So, time for another round of back injections. A true pain in the butt!! Yet, I was taking it all in “typical day stride” until I told a new friend yesterday that I would not be able to get together today; explaining that I will be otherwise indisposed. And her reaction surprised me. I recently found out that she, too, has an autoimmune disease. We don’t know each other well enough to share details but I assumed she was familiar with the constant juggle of symptoms, pain, treatment options, appointments, etc. You know, the ol’ Chronic Condition Round-Up: “Admission is steep, but the ride is never the same!” And I am sure she has her own daily struggles, but her gut reaction to discovering I was going to have corticosteroid injections was filled with compassion, awe, and even a little fear. She instantly responded with “Oh, bless you! I am so sorry you have to go through this ordeal!”
Ordeal!? And that’s when I realized, it is an ordeal. I am so used to being poked and prodded, that I have become numb to it all. And, truly, this has been a very effective coping mechanism. I think if I let down all my defenses, I would become paralyzed. Because when I pause to think about everything my conditions entail on a daily basis, it is extremely overwhelming. And when this friend so clearly reacted to this, I became uncomfortable. She was shining a light on my dirty little secret: my life is hard.
Three weeks back, I was “poked” in one form or another 3 out of the 5 days. It began with a PPD test (Tuberculosis), no big deal but a prick just the same. This was just the warm-up though; on that Wednesday, I had double corticosteroid injections in both my sacro-iliac joints (tailbone) and my bursa (hip). Then I rounded out the week with 20+ Botox injections in my forehead, temples, and neck (for cluster migraines); imagine being stung two dozen times in less than 10 minutes! And again, when I relayed my weekly adventures to friends and family, it was like I was informing them of that week’s weather patterns. “Oh a small storm front came through in the middle and end of the week, but for the most part, skies were clear and sunny!” My voice was even, the facts were relayed without feeling; I had lost all affect.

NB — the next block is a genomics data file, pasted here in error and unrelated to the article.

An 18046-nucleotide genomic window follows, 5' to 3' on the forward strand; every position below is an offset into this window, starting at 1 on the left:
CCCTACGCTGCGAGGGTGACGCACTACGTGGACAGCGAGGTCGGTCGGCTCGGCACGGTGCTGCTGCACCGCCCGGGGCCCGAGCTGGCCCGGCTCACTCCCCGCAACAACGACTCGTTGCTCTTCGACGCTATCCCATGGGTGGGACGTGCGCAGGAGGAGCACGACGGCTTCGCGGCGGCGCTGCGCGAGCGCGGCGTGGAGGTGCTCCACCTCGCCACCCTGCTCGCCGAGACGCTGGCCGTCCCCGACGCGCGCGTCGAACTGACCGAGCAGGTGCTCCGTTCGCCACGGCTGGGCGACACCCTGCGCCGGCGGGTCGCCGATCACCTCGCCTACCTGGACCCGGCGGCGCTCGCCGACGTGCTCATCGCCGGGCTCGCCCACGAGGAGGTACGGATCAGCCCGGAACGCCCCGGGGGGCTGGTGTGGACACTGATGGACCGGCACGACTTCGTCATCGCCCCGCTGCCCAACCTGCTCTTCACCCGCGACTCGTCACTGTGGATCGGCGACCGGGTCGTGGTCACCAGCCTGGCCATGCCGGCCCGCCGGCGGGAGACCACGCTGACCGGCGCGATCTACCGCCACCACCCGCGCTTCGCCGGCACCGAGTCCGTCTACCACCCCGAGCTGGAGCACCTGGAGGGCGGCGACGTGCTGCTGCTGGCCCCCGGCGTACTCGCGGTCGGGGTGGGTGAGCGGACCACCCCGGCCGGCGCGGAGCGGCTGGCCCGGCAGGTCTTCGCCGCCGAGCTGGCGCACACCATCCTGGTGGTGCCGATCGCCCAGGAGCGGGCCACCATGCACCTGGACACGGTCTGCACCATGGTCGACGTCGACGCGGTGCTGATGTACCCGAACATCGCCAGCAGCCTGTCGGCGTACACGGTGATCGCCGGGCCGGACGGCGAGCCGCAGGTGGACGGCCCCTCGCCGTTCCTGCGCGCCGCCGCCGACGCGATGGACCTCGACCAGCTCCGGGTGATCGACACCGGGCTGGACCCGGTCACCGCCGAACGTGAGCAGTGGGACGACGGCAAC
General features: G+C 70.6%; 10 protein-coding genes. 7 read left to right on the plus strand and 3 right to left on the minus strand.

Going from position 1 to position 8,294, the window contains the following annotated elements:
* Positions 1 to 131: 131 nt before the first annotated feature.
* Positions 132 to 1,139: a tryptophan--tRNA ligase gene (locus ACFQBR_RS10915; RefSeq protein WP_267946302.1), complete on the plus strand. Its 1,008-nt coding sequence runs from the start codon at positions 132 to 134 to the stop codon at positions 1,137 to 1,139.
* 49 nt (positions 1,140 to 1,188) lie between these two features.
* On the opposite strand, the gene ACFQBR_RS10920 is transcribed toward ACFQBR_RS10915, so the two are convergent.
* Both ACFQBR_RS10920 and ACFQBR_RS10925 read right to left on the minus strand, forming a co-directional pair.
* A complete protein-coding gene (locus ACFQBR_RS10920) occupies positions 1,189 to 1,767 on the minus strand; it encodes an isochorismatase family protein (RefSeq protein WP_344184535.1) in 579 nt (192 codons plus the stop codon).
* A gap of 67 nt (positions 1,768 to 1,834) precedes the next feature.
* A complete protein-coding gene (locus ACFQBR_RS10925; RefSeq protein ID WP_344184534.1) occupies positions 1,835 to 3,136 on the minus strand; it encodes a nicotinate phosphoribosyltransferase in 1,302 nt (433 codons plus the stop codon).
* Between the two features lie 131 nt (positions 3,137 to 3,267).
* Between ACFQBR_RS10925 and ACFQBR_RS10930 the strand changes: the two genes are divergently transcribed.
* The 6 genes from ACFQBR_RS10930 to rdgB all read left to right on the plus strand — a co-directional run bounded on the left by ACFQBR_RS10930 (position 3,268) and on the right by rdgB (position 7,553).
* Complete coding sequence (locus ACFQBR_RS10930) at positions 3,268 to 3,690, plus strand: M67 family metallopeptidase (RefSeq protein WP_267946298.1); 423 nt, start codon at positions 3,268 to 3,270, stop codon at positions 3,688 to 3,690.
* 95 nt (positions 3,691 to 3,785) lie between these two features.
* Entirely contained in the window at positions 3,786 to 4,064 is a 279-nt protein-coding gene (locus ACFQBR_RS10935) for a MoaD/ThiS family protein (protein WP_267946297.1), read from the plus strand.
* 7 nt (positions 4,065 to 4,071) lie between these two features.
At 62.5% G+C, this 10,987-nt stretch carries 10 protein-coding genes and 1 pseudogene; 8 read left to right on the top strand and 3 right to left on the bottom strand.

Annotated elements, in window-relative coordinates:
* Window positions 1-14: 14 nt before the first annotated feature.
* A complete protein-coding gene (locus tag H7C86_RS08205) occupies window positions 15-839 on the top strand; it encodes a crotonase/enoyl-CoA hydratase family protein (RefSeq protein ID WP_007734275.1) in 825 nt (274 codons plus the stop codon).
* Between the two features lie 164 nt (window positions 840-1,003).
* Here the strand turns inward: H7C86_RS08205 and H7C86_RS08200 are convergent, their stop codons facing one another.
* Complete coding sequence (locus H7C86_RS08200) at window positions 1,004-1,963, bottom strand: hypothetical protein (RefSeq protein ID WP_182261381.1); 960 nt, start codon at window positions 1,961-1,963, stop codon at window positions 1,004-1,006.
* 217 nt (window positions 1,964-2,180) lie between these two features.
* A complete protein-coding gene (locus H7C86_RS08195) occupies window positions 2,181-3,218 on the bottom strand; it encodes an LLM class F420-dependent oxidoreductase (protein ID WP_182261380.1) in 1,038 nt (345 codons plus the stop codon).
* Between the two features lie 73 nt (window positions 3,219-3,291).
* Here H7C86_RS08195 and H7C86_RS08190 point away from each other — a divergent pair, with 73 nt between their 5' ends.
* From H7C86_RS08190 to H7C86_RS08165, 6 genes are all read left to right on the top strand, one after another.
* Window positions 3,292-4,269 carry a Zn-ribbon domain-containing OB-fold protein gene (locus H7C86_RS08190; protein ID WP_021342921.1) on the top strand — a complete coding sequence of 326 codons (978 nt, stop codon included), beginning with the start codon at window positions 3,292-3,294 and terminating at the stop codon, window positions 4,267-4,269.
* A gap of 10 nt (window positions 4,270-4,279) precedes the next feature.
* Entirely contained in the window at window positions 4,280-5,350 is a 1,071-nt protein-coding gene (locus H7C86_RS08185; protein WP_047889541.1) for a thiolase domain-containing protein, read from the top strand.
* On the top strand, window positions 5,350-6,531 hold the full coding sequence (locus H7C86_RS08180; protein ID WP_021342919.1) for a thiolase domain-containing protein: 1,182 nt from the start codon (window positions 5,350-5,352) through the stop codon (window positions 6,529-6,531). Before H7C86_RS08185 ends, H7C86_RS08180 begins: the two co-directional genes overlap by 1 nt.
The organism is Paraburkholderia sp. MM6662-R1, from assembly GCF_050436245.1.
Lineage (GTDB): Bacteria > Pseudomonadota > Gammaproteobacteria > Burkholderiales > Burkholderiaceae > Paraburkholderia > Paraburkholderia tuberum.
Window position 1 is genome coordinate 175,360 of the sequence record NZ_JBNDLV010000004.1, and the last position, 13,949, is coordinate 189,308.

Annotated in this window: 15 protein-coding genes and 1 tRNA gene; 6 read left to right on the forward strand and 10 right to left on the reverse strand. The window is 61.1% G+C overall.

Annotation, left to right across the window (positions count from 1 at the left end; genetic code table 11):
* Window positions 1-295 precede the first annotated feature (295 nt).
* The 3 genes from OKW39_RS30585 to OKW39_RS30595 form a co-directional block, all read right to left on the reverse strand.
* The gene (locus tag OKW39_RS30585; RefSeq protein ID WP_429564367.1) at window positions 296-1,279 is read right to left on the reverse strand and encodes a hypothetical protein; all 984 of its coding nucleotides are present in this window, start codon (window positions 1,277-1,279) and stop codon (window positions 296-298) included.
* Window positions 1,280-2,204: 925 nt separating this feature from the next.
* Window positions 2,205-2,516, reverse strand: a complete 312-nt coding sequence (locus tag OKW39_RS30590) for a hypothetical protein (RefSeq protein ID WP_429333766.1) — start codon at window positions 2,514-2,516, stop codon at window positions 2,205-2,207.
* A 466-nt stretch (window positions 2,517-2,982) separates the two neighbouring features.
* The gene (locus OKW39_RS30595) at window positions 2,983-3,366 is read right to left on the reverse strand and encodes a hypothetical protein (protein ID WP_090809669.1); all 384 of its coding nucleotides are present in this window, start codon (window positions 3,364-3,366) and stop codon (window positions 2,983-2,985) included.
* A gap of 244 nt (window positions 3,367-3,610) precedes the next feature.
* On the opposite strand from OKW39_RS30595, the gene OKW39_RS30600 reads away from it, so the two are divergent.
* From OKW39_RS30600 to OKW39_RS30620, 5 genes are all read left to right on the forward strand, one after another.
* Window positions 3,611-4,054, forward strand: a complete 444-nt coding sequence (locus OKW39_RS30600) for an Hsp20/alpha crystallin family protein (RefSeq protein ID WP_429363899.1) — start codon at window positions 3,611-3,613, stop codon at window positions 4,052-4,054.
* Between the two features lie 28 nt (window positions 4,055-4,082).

Perhaps I need to pause. And hold my own space for a little bit. To give myself a hug. To let myself know that I am proud of the strong and resilient woman I am. To cry for all I have to endure on a daily basis. To mourn for the pieces of “normalcy” I have lost, and will never regain. To celebrate the Survivor that I am. To appreciate and honor the fact that I don’t let my illness consume the all of me. To feel my feelings, whatever they are. To just be.
I get uncomfortable when others are sympathetic to my plight. I still struggle with vulnerability. And in accepting that others don’t view me as a “sympathy case,” they just have empathy and respect for my daily struggles. And even more so, for how I choose to handle these situations. Those are the pieces within my control. And it’s okay for me to have pride over my tenacity and courage in the face of some very difficult daily hurdles.
Each day of my life is like walking through a field of landmines. They’re old landmines, some are deactivated while others are extremely unstable and reactive. I never know which one is going to go off or when I am going to trigger a reaction. Prime example? The Steep Price of Admission I paid for going to the movies with a girlfriend the other day. But even since then, my body has been “a-buzz.” It’s like a feeling of after-shocks that will suddenly shoot down my arm or explode up my spine; intermittent and completely unpredictable.
And then lying amongst this field of mines, are hurdles. Those steep inclines I know I’m going to have to muster the strength to surmount. Like today’s injections. I know in the long run they will (hopefully) provide relief. But in the short term, I have to accept increased pain and aggravation of my symptoms. I also have to measure the risk of even trying these treatment options that provide sporadic results. The sacro-iliac joint is the most difficult joint to inject. It’s nestled deep amongst tissue (nerves, muscle, connective) and is a very small opening. I’ve observed them searching for it on imaging, watching this enormous needle poking around inside me trying to find the sweet spot. There is no guarantee that it will hit its mark.
And that’s where I just have to remember to bring it all back to today, to the present moment. Because if I (and many of you!) were to let my mind expand and wander into the days before and all the days to come of this illness and its trials and tribulations, I would curl into a ball like a potato bug and hide forever behind a hard shell. This is not an acceptable answer for me either.
So, where does that leave me, today? The conversation with my friend yesterday and my meditation on this today, has given me a clear direction. It’s time to re-focus my energy on Balance. Often, I equate this with the delicate balance of doing just enough activity (not too much, not too still) that will support my body’s health without sending it into a flare. But, today, I need to practice Emotional Balance. Giving myself the space and the permission to feel the emotional effect all of this has on me; to honor the wear and tear it takes on my mind and spirit. But this “delicate balance” comes into play in feeling my feelings just enough and then letting them go, finding acceptance and peace in them, sharing them with a friend so I am not alone in my pain and fear. Letting my feelings flow through me, but not get stuck within me.
Where do you need to create balance in your life today?